Before COVID, new technologies in manufacturing took years, sometimes decades, to become fully accepted. The pandemic, however, has speeded up those transitions by years. If you want to argue that these changes are in technology only, there was a recent Bloomberg article which noted that:
“companies from noodle makers to semi-conductor giants are spending on new plants and machinery in ways they haven’t done for years.”
Currently, much of the industrial world is like the consumer world was before cell phones become “smart”. As manufacturers invest in new technology equipment, it is going to enable smarter manufacturing. There are companies in every industry that are already embracing the reality of Industry 4.0 in which factories are digitally transformed, manual processes are replaced with automated systems, and factories and supply chains are smarter.
Various scenarios have been painted by analysts and consultants, but here is the consensus on where manufacturing is going.
The 4th generation manufacturing environment
The common themes around manufacturing trends point to these changes.
- Shift to a service-oriented business model
- Integration from the top floor to shop floor, and across the supply chain
- The digital factory
- Manufacturers thriving on data
- Proliferation of the Industrial Internet of Things
Equipment as a Service
As I explained in a previous blog, this is a business model where manufacturers have ongoing responsibility for the equipment after it is sold. Customers pay for the use of equipment through recurring operating charges rather than purchasing outright. This combination of physical products and digital services allows for unique product offerings to be offered to B2B customers.
The manufacturing platform
In the pre-COVID era, the value chain was the key, in the new era it will be the platform. This is a combination of interoperable standards and systems that provides integration of the shop floor with the rest of the business.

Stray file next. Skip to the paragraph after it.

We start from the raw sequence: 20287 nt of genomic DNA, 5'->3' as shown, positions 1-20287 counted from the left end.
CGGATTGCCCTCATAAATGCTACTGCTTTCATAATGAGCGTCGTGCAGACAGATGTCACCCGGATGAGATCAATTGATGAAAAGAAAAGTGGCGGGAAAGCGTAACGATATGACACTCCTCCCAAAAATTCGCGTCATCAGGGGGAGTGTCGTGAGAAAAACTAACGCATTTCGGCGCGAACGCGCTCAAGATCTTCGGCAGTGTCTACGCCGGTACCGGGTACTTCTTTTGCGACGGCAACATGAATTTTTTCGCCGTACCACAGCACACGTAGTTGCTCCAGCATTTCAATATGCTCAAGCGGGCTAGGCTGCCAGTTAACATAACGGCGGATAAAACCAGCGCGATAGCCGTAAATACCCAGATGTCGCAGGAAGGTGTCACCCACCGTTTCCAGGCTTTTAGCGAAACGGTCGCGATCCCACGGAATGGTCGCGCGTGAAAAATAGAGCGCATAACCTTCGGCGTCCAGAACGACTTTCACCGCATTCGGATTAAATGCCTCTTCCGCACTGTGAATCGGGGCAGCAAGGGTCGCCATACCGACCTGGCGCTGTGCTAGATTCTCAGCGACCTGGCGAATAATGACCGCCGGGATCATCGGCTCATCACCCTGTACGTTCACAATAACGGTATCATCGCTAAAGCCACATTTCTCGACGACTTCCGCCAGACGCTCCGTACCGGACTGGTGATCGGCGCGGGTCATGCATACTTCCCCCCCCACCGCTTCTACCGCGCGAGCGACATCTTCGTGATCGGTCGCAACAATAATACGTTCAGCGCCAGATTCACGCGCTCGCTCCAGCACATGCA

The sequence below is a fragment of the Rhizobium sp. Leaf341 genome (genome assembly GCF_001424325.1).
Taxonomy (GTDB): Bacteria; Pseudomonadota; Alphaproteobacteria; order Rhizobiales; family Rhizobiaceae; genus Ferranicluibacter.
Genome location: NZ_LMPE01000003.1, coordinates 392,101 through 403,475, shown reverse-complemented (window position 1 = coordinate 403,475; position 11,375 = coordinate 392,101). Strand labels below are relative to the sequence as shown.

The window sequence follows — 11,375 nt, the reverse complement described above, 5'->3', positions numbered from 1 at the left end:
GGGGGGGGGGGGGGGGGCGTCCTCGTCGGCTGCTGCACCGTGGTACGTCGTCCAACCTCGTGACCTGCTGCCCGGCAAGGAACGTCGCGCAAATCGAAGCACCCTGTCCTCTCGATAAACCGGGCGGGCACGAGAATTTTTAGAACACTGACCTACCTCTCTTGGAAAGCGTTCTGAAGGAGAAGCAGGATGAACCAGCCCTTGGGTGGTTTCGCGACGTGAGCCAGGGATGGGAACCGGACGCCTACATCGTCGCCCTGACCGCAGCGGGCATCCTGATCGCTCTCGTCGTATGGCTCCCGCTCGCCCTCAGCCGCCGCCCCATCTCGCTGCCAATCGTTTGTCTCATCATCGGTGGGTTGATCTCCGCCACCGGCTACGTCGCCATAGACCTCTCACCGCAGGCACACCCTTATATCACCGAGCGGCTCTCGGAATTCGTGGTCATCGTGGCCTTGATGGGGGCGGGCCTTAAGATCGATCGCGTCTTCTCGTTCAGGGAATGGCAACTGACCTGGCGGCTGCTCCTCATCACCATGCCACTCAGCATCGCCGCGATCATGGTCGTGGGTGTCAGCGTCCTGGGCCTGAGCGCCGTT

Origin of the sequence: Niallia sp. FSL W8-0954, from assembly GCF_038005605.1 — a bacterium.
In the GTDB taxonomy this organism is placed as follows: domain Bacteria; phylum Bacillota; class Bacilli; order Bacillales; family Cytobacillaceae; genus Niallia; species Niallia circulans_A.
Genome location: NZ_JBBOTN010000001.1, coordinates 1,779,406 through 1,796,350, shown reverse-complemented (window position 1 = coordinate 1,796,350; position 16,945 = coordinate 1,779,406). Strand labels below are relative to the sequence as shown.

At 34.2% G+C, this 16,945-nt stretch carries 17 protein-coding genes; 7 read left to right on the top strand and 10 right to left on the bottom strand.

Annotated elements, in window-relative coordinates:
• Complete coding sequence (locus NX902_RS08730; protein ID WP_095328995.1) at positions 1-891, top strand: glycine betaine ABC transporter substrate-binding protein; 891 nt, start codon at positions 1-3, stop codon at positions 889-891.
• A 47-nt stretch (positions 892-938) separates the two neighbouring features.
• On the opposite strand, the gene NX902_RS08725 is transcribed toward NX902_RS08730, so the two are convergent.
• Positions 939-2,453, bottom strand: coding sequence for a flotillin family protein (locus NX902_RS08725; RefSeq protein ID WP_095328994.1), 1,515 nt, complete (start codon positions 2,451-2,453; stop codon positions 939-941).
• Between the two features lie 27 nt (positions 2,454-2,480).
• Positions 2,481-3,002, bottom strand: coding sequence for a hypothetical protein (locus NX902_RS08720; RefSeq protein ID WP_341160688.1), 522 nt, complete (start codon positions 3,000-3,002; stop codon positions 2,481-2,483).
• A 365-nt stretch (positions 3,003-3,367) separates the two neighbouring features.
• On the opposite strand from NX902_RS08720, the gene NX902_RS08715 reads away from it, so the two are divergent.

Information on new products or changes will be passed automatically to production planning and operations to ensure products are manufactured under agreed processes to the correct specifications. Product designs will be shared to locations around the world, enabling distributed manufacturing. This means that products can be made closer to the customer.
Systems like Manufacturing Operations Management (MOM) will use data from around the factory to enable all departments to collaborate on optimizing operations, and link the factory floor with the planning and execution functions of the ERP system.
The online technology we have all seen explode since 2020 can be applied to manufacturing ecosystems. In manufacturing, ecosystem partnerships can enable all types of initiatives – from collaborating with suppliers on product design, to smarter fulfilment strategies that require smaller warehouses, analytics that allows better decisions on when and what to order, and even environmentally friendly packaging.
Two years ago the concept of digital twins was at the very early stage of manufacturing technology. Now with cloud computing firmly established as the new normal, it is quite possible to start a smart factory project where the real manufacturing environment is replicated exactly in a virtual world. A manufacturing digital twin architecture is a digital model of the shop floor which allows the simulation of ‘what if’ scenarios before actual implementation happens. This allows manufacturers to: